80% of cases are won by HMRC?16 Sep 2014
It is now common knowledge that the legislation proposed by HMRC in the consultation document; ‘Tackling Marketed Tax Avoidance’ was enacted and forms part of the Finance Act 2014 (FA 2014) with only a few amendments of note. During the legislative progress of the FA 2014, the objection to certain elements of the proposals, in particular the retrospective nature of implementation, should have been heard loud and clear, but instead it fell mostly on deaf ears despite members of the Treasury Select Committee declaring that the retrospective nature of the legislation was ‘a monstrous injustice’.
During the Committee Stage of the legislative process, an evidence session was held with the Treasury Select Committee, in which Jim Harra, (HMRC’s Director General Business Tax) commented, not for the first time, that the logic behind allowing HMRC to issue Accelerated Payment Notices (APNs) and demand upfront payment of disputed tax was that;
‘80% of cases are won by HMRC, so given that four out of five cases are won it is only right that they should hold onto the money in the meantime’.
This is a significant statement made many times by David Gauke along with senior HMRC representatives and was quoted extensively within the ‘Tackling Marketed Tax Avoidance’ consultation process such as it was! So we must assume, must we not, that our Government would only use relevant cases on which to base, and force through, this new legislation particularly when so much damage could be caused by it. So, in the interests of full disclosure we obtained details of the cases from HMRC, which form the basis and justification for this new legislation.
These cases make for interesting reading and whilst admittedly you may already know this if you have looked into this statistic earlier than us, is that the figure of 80%, on which so much has been based, and therefore on which so much depends, is actually based on 32 cases heard during a twelve month period.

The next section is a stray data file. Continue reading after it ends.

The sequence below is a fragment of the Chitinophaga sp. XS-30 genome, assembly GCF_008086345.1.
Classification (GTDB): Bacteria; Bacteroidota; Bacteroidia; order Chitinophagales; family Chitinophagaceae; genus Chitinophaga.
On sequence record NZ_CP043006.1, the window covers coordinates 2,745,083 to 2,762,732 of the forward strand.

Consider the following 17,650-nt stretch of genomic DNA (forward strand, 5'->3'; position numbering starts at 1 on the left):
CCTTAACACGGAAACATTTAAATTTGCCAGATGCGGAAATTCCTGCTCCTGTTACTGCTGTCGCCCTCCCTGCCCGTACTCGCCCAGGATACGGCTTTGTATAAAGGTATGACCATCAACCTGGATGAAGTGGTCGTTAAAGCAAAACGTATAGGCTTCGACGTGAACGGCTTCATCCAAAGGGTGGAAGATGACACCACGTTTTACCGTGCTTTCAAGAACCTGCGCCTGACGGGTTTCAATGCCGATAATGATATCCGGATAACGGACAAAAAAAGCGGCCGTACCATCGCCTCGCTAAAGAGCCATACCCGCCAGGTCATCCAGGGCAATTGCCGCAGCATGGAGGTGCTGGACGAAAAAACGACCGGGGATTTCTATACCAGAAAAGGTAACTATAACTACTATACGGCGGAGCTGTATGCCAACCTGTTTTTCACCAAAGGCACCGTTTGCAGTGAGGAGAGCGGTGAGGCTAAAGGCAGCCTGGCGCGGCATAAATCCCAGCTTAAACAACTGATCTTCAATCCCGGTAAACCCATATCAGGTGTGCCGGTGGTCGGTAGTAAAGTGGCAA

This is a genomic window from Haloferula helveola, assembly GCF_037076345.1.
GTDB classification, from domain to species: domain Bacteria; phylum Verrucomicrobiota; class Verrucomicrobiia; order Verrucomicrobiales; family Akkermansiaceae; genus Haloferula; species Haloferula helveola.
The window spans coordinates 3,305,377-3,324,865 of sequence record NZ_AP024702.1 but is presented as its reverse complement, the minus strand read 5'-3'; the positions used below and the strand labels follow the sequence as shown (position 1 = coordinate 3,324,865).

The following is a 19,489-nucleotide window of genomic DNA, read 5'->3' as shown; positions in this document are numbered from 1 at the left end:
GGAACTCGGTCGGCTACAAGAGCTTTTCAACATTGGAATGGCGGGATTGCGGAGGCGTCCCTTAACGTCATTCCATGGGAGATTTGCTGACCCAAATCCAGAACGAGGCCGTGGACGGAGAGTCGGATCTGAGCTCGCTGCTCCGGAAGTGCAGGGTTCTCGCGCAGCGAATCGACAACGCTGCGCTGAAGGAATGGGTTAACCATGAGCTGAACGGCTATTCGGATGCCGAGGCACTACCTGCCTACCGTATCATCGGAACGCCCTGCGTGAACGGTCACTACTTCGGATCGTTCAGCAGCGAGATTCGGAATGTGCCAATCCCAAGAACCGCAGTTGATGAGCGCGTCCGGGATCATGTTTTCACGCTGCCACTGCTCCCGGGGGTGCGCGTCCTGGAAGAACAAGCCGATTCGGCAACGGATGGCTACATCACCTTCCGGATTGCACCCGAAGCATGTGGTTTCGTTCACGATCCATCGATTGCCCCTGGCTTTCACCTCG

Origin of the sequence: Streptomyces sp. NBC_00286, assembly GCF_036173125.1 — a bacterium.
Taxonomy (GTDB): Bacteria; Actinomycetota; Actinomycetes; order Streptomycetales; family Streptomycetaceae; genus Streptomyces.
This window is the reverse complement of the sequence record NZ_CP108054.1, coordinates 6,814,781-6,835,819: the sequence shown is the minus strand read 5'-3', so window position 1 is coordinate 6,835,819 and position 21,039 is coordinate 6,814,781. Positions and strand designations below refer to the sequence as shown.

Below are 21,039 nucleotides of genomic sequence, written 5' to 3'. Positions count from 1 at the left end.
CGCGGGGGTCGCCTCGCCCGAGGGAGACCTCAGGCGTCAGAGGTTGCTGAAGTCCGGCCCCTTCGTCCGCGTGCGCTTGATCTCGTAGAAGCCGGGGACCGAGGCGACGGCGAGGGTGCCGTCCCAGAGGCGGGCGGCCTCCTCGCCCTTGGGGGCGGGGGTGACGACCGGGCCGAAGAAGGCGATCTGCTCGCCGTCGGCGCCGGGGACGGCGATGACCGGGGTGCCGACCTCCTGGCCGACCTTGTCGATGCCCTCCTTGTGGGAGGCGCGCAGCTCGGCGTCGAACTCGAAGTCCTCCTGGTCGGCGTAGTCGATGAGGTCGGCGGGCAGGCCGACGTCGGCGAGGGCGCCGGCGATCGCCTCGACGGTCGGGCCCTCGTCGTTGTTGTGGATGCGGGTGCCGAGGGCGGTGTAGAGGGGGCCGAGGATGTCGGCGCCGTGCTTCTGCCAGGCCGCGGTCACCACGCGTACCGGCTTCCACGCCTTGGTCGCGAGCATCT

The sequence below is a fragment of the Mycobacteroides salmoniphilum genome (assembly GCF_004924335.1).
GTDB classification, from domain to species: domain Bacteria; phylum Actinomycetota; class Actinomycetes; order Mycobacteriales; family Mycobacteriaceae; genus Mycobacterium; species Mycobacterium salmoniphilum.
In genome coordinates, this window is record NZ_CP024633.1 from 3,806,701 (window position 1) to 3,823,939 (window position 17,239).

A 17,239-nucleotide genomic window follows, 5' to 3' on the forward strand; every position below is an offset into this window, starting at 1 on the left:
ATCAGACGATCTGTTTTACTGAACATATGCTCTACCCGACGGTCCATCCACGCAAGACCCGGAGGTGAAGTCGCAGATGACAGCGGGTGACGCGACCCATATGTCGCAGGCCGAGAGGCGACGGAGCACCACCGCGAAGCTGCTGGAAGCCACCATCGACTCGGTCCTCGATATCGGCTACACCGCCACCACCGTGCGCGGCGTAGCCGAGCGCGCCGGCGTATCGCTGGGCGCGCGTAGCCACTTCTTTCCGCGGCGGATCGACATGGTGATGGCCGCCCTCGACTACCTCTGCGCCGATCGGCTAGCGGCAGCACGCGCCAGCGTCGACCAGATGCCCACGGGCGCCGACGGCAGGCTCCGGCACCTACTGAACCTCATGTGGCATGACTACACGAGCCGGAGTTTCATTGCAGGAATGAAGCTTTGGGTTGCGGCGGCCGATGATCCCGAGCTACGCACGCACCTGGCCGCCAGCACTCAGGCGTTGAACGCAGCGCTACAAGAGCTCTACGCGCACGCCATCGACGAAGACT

We have prepared a summary of the nature of each of these cases and will seek to determine the comparisons if any, between the cases that HMRC have progressed through to Tribunal and those cases that are currently open. Should you wish to familiarise yourself with the cases, you will find a list here along with a brief summary of the facts of the case. For the purpose of this article we have considered the facts in each instance and created the general summary below.
Type of Cases
While the circumstances and transactions in each case inevitably have their differences, there is a clear consistency in the types of case that have progressed through to the stage of litigation.
In 15 of the 32 cases which formed the basis of HMRC’s ‘80% success rate’ it is quite apparent that the transactions involved the artificial manufacture of losses or deductions which the taxpayer could offset against their income or profits. It is evident that in these cases there was little or no commercial purpose for the transactions, and they were simply artificial steps put in place to achieve a tax advantage.
In many of these cases, we would agree that the correct conclusion was reached.
It is, however, particularly disconcerting to see that these cases have been chosen to base and project HMRC’s chances of success in all tax avoidance disputes, especially when you consider that 65,000 DOTAS cases are open and have been for a significant period of time.